Today’s post contains a guest piece from debut author Bethany Dawson with whom I first made contact via good old Twitter (@storiesbybeth). I was given a copy of her novel My Father’s House (Liberties Press, 2013) by the publishers earlier this year, and upon reading it, I was very impressed by its literary quality.
For those of you who haven’t read My Father’s House, the novel’s plot centres on Robbie Hanright’s return from Dublin to his family home in County Down when he learns of his father’s illness. Robbie turned his back on the family farm, his parents and two sisters to make a new life for himself a few years previously.
As the narrative unfolds we learn more about what he left behind and why he chose to do so. Time has moved on since Robbie fled to Dublin and things and people have changed back home so he has much to absorb and to reflect upon. Robbie meets faces from the past and has to come to terms with his actions. But will he learn from the past?
This is a deceptively quiet novel where the focus is upon relationships with family and friends. The reason I say ‘deceptively’ is because there is a huge depth of emotion conveyed within an ostensibly straightforward series of events. The effect builds throughout the novel to satisfying effect. The layers of the characters are gradually revealed and I found that the more I knew about them, the more I wanted to know. I don’t want to reveal too many of the plot details so I won’t tell you any more.
Bethany Dawson has written a piece especially for The Landing in which she discusses her characters and her readers’ responses to them:
Muddling through: characterisation in My Father’s House
I have found peoples’ response to the characters in My Father’s House very interesting. One reader said she finished the novel feeling sad that there hadn’t been a happier ending. Another said she wished the main character, Robbie, had just ‘grown a set’.
My fascination with people and how they relate to one another is the centre from which my book flows. Several thousand words into my original manuscript I felt as though I knew my characters pretty well. By the end of the three years it took to complete the writing of the novel, I had spent far too much time with them.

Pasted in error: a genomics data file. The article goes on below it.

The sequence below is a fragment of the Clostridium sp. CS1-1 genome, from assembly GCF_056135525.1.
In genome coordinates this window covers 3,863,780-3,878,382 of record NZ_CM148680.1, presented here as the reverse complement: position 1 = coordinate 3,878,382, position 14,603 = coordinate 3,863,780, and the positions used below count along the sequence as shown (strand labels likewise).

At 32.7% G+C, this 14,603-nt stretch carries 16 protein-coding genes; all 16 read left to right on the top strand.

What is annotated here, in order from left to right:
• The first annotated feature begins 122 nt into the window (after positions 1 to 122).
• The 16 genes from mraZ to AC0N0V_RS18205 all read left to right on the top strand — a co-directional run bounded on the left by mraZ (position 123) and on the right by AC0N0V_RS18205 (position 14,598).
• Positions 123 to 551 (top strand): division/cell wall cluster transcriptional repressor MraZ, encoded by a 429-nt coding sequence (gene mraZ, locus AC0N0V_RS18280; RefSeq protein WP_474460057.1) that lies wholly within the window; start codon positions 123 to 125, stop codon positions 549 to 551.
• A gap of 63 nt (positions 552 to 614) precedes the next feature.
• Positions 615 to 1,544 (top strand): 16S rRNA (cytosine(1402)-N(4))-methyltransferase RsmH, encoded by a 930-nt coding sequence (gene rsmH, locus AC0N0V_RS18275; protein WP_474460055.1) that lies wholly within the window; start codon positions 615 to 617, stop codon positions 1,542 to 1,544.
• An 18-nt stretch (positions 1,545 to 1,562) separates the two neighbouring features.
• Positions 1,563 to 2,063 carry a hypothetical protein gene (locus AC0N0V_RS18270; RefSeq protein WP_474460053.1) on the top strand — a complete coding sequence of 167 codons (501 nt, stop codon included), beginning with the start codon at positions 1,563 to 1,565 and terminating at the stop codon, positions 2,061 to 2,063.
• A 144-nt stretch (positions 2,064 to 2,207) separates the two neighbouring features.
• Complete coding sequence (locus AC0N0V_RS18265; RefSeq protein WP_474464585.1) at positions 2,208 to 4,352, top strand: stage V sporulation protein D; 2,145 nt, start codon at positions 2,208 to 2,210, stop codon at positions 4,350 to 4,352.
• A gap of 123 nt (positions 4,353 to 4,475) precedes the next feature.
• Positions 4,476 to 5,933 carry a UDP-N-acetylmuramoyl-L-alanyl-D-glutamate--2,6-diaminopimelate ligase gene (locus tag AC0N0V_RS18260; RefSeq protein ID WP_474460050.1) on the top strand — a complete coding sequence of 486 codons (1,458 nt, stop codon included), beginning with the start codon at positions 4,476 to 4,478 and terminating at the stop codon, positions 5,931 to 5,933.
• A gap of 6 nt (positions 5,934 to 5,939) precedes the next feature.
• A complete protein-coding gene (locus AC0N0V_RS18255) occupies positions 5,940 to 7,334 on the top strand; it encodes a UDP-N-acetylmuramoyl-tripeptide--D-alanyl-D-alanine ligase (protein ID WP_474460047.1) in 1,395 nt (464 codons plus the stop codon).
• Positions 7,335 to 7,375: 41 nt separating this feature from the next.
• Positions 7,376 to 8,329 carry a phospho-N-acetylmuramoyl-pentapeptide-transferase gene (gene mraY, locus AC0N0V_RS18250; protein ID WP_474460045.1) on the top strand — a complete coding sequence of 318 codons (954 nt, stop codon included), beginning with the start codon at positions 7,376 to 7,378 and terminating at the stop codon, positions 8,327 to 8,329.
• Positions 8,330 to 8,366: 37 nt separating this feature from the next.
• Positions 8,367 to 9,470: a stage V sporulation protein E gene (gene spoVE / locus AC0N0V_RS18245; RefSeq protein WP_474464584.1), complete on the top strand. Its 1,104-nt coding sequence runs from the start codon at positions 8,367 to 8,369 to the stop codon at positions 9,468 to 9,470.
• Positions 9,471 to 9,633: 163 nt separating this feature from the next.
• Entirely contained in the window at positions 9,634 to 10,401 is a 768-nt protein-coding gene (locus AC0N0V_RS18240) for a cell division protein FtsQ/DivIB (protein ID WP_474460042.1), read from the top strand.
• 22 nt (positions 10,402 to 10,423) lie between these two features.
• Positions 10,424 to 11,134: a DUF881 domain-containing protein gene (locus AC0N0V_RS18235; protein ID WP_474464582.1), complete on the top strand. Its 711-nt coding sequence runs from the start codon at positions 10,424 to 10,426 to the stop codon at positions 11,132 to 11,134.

Robbie is the kind of man I hoped would be better but always left me feeling slightly disappointed. His relationship with his father, John, is complex, and both their Northern Irish identity and the shadow of sickness intensify the difficulties they have connecting. I found it wonderfully challenging to write scenes with the two of them. The culture of sweeping things under the carpet means so little is actually said and at times I found the tension unbearable.
Robbie’s mother is a refreshing example of someone who took the opportunity to change. A few readers found her transformation from dowdy housewife to a woman with a young lover who keeps ostrich feathers on her dresser quite amusing.
I wanted readers to see their brothers, sisters, fathers, mothers and grandparents reflected in my characters. Although the story is a work of fiction, there are truths reflected in it with which most people can identify. In general, the characters muddle through a very difficult time and try, quite unsuccessfully at times, to work out how to relate to one another. By the final page of the novel some things are resolved but most are not, and in this way I hope I have been true to how the majority of real life stories come to an end.
Bethany Dawson released her debut novel My Father’s House last month. She completed a Master of Philosophy in Creative Writing at Trinity College, Dublin in 2007. She works as the Assistant Editor of The Zimbabwean, an independent newspaper produced in the UK. She currently lives in Belfast, Northern Ireland with her husband and son, but has spent time living in both Zimbabwe and South Africa.
Many thanks to Bethany Dawson for contributing to The Landing
Photo credit: Carl Whinnery
UPDATE – June 2013 –
Bethany Dawson is featured in this month’s edition of The Gloss magazine talking about living and travelling in South Africa. You can click on The Gloss website for an extract of the article.